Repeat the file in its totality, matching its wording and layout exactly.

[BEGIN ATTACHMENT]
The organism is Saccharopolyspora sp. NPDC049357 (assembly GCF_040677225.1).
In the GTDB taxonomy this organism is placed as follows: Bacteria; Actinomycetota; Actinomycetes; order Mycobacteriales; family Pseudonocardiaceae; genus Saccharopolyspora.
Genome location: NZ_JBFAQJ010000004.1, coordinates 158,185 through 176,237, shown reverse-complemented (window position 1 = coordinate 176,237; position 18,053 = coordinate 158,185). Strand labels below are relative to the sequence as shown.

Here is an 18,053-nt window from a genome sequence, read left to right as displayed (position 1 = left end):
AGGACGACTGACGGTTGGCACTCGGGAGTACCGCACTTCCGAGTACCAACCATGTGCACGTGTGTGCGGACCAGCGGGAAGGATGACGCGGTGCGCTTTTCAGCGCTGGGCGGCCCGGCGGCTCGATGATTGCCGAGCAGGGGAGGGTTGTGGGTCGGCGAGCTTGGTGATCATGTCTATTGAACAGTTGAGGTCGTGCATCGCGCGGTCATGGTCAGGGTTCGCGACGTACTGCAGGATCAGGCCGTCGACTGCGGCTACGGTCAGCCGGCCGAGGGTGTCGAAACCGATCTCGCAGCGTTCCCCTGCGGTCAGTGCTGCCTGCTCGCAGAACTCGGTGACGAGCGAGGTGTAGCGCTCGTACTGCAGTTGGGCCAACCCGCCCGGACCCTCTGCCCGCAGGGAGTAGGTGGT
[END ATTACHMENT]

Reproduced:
The organism is Saccharopolyspora sp. NPDC049357 (assembly GCF_040677225.1).
In the GTDB taxonomy this organism is placed as follows: Bacteria; Actinomycetota; Actinomycetes; order Mycobacteriales; family Pseudonocardiaceae; genus Saccharopolyspora.
Genome location: NZ_JBFAQJ010000004.1, coordinates 158,185 through 176,237, shown reverse-complemented (window position 1 = coordinate 176,237; position 18,053 = coordinate 158,185). Strand labels below are relative to the sequence as shown.

Here is an 18,053-nt window from a genome sequence, read left to right as displayed (position 1 = left end):
AGGACGACTGACGGTTGGCACTCGGGAGTACCGCACTTCCGAGTACCAACCATGTGCACGTGTGTGCGGACCAGCGGGAAGGATGACGCGGTGCGCTTTTCAGCGCTGGGCGGCCCGGCGGCTCGATGATTGCCGAGCAGGGGAGGGTTGTGGGTCGGCGAGCTTGGTGATCATGTCTATTGAACAGTTGAGGTCGTGCATCGCGCGGTCATGGTCAGGGTTCGCGACGTACTGCAGGATCAGGCCGTCGACTGCGGCTACGGTCAGCCGGCCGAGGGTGTCGAAACCGATCTCGCAGCGTTCCCCTGCGGTCAGTGCTGCCTGCTCGCAGAACTCGGTGACGAGCGAGGTGTAGCGCTCGTACTGCAGTTGGGCCAACCCGCCCGGACCCTCTGCCCGCAGGGAGTAGGTGGT